MP: What do you think makes you different from all the other guitarists who aspire to become great but have a very hard time improving their guitar playing?

TS: Maybe the ability to analyze what exactly is the problem and figure out creative ways to practice it? Maybe the willingness to do that? Focus? Love of music? Opportunities that kept me playing guitar professionally. I don’t know. Maybe all of the above. In any case, I’ve never felt that I was particularly gifted when it came to coordination. I think that if you spend enough time, and practice guitar efficiently, anyone could learn to do what I do.

MP: How do you approach practicing the elements of musical creativity in your guitar playing?

TS: First, I do NOT bore myself with a rigid routine. Yes, you need some structure, but don’t overdo it. Basically I just “listen” to the music in my imagination, then capture that on the guitar.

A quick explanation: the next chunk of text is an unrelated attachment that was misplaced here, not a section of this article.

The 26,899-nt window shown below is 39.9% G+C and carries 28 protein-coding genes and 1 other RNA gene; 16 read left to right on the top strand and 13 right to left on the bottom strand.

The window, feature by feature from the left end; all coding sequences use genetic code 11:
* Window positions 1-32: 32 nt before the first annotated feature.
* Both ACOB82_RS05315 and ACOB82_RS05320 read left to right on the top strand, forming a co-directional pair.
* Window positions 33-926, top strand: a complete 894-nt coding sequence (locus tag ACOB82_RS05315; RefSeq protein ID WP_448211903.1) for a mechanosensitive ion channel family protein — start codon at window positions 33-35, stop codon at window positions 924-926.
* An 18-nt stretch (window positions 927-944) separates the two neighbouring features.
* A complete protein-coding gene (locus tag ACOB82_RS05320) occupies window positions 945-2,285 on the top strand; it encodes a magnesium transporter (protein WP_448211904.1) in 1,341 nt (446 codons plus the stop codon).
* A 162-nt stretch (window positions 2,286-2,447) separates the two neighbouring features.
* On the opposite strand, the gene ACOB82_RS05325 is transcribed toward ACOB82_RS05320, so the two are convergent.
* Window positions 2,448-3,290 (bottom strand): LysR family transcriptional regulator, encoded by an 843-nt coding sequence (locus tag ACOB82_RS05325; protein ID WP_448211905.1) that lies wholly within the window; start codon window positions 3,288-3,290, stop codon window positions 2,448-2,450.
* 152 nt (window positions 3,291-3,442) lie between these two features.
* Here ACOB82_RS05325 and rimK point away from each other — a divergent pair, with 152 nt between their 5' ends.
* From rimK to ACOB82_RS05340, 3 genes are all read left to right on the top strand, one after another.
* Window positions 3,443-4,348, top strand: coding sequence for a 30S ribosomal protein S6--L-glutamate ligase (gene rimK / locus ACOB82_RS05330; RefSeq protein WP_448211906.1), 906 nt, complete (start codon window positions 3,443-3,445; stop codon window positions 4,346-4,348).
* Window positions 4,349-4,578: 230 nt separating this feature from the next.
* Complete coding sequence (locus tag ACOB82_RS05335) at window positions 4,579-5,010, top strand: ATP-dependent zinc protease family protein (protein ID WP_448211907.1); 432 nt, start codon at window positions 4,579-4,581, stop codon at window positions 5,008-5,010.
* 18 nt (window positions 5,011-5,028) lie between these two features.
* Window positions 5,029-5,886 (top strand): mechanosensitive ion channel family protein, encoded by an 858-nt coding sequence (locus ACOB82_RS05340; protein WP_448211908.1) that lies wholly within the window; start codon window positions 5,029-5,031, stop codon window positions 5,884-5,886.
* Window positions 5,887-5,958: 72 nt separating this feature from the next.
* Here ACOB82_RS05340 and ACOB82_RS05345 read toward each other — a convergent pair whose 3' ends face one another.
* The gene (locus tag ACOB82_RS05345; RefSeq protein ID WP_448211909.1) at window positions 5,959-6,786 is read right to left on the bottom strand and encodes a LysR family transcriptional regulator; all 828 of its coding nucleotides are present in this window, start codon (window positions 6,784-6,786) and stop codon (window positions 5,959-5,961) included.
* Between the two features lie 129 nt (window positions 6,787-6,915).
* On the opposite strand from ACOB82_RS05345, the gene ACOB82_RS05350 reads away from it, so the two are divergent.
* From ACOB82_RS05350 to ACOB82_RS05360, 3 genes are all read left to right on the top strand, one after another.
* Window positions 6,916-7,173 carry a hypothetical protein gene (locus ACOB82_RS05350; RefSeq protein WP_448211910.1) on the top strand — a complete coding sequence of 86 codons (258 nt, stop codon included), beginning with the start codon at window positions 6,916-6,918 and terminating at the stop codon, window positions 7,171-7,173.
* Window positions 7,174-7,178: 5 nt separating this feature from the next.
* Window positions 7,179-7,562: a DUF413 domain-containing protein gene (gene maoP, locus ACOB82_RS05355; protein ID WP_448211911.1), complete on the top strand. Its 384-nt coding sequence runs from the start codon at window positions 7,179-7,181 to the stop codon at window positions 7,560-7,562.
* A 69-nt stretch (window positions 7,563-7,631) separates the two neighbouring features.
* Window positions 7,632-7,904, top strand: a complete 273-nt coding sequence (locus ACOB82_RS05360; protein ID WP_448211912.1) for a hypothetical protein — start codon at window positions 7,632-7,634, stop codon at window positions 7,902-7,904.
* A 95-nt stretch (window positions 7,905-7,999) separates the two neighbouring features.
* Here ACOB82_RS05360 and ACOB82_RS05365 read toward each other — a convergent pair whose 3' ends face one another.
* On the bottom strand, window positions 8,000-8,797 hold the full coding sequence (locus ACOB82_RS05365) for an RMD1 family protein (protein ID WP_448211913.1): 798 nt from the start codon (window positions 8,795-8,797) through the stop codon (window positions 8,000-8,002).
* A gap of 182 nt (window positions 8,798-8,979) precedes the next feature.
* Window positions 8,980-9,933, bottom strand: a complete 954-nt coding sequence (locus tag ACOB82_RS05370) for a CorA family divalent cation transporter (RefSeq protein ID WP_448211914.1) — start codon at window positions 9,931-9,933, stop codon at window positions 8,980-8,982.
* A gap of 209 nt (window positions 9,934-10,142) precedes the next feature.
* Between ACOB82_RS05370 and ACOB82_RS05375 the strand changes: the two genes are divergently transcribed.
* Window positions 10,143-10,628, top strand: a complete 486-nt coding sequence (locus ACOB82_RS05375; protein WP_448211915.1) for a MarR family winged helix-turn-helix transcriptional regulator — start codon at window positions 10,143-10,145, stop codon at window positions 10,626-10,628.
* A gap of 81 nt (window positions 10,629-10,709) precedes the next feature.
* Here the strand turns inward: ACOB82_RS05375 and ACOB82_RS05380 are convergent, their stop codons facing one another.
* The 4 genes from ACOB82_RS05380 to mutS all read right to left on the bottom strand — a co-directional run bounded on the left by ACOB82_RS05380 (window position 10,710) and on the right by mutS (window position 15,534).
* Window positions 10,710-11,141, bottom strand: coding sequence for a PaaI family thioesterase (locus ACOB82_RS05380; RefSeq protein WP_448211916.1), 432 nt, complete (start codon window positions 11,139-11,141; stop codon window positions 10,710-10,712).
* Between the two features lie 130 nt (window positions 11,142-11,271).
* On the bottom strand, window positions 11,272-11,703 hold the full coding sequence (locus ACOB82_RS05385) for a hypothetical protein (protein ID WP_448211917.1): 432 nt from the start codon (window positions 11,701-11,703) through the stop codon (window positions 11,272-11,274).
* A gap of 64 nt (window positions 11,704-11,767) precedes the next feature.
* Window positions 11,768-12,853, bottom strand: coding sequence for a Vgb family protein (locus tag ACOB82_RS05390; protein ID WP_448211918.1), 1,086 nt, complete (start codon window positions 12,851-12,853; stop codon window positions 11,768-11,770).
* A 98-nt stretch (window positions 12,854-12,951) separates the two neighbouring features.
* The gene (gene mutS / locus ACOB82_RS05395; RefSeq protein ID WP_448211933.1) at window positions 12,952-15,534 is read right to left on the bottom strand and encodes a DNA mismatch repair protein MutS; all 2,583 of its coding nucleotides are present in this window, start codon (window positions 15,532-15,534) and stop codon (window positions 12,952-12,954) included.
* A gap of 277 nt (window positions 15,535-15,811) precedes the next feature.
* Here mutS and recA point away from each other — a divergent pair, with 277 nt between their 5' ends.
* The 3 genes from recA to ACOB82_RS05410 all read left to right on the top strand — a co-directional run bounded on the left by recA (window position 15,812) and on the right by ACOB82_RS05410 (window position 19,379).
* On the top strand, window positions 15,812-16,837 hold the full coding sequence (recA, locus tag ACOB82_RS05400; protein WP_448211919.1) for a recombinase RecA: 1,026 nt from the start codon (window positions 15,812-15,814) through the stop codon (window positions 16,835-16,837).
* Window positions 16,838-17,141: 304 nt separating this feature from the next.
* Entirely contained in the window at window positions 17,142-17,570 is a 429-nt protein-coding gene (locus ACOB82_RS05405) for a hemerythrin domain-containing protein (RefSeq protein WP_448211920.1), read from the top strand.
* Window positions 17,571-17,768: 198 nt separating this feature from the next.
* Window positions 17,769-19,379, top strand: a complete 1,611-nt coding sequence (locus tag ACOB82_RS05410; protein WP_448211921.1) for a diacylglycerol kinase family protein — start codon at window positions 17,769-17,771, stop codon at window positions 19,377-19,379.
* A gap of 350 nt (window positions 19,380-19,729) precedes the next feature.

MP: How do you approach the process of warming up your hands before practicing guitar? Do you have a regular warm up routine?

TS: Nothing regular. As soon as it becomes a ‘routine’, my brain turns off and then it’s no longer valuable — I’m no longer really present. The key to warm up isn’t what you play, it’s HOW you play. Don’t push it. Let it happen in it’s own time.

MP: Did you ever feel overwhelmed when practicing guitar because you had too many guitar practice materials to work on? How did you decide which guitar practice materials were worth your time and which weren't?

TS: No, because back when I was learning, there were no guitar materials! My methods were among the first. There were no tabs; I had to learn everything by ear. Today there are sooooo many methods and materials out there, all battling for attention, all claiming to do this or that better than the next. It’s crazy. And it’s mostly lies… just who can market the best, with the best “hook” line. The actual content is in most cases very disappointing IMO.

MP: Do you believe that there is a particular guitar playing (or musical) skill that one must seek to practice/improve regularly, regardless of one's current level as a guitar player? If so, what is it?